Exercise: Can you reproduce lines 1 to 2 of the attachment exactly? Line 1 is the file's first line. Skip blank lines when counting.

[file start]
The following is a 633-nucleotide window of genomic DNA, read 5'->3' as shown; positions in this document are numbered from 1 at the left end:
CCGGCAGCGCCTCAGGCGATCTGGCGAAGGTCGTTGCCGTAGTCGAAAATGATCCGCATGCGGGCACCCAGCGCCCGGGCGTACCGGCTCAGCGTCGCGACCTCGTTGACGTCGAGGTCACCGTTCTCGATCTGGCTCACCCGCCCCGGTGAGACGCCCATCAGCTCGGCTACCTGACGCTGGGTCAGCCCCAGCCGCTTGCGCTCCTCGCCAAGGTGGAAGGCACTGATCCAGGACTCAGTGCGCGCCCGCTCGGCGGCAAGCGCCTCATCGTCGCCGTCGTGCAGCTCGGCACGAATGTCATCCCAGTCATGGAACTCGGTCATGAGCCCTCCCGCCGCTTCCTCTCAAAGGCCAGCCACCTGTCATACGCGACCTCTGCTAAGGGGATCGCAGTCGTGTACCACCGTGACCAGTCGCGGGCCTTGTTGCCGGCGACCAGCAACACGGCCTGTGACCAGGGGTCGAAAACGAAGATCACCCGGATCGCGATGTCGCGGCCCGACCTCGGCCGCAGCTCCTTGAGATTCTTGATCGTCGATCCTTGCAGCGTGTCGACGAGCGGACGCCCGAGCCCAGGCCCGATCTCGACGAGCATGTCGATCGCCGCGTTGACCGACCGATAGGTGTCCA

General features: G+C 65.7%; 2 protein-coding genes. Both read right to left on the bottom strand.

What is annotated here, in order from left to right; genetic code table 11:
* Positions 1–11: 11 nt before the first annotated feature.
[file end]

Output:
The following is a 633-nucleotide window of genomic DNA, read 5'->3' as shown; positions in this document are numbered from 1 at the left end:
CCGGCAGCGCCTCAGGCGATCTGGCGAAGGTCGTTGCCGTAGTCGAAAATGATCCGCATGCGGGCACCCAGCGCCCGGGCGTACCGGCTCAGCGTCGCGACCTCGTTGACGTCGAGGTCACCGTTCTCGATCTGGCTCACCCGCCCCGGTGAGACGCCCATCAGCTCGGCTACCTGACGCTGGGTCAGCCCCAGCCGCTTGCGCTCCTCGCCAAGGTGGAAGGCACTGATCCAGGACTCAGTGCGCGCCCGCTCGGCGGCAAGCGCCTCATCGTCGCCGTCGTGCAGCTCGGCACGAATGTCATCCCAGTCATGGAACTCGGTCATGAGCCCTCCCGCCGCTTCCTCTCAAAGGCCAGCCACCTGTCATACGCGACCTCTGCTAAGGGGATCGCAGTCGTGTACCACCGTGACCAGTCGCGGGCCTTGTTGCCGGCGACCAGCAACACGGCCTGTGACCAGGGGTCGAAAACGAAGATCACCCGGATCGCGATGTCGCGGCCCGACCTCGGCCGCAGCTCCTTGAGATTCTTGATCGTCGATCCTTGCAGCGTGTCGACGAGCGGACGCCCGAGCCCAGGCCCGATCTCGACGAGCATGTCGATCGCCGCGTTGACCGACCGATAGGTGTCCA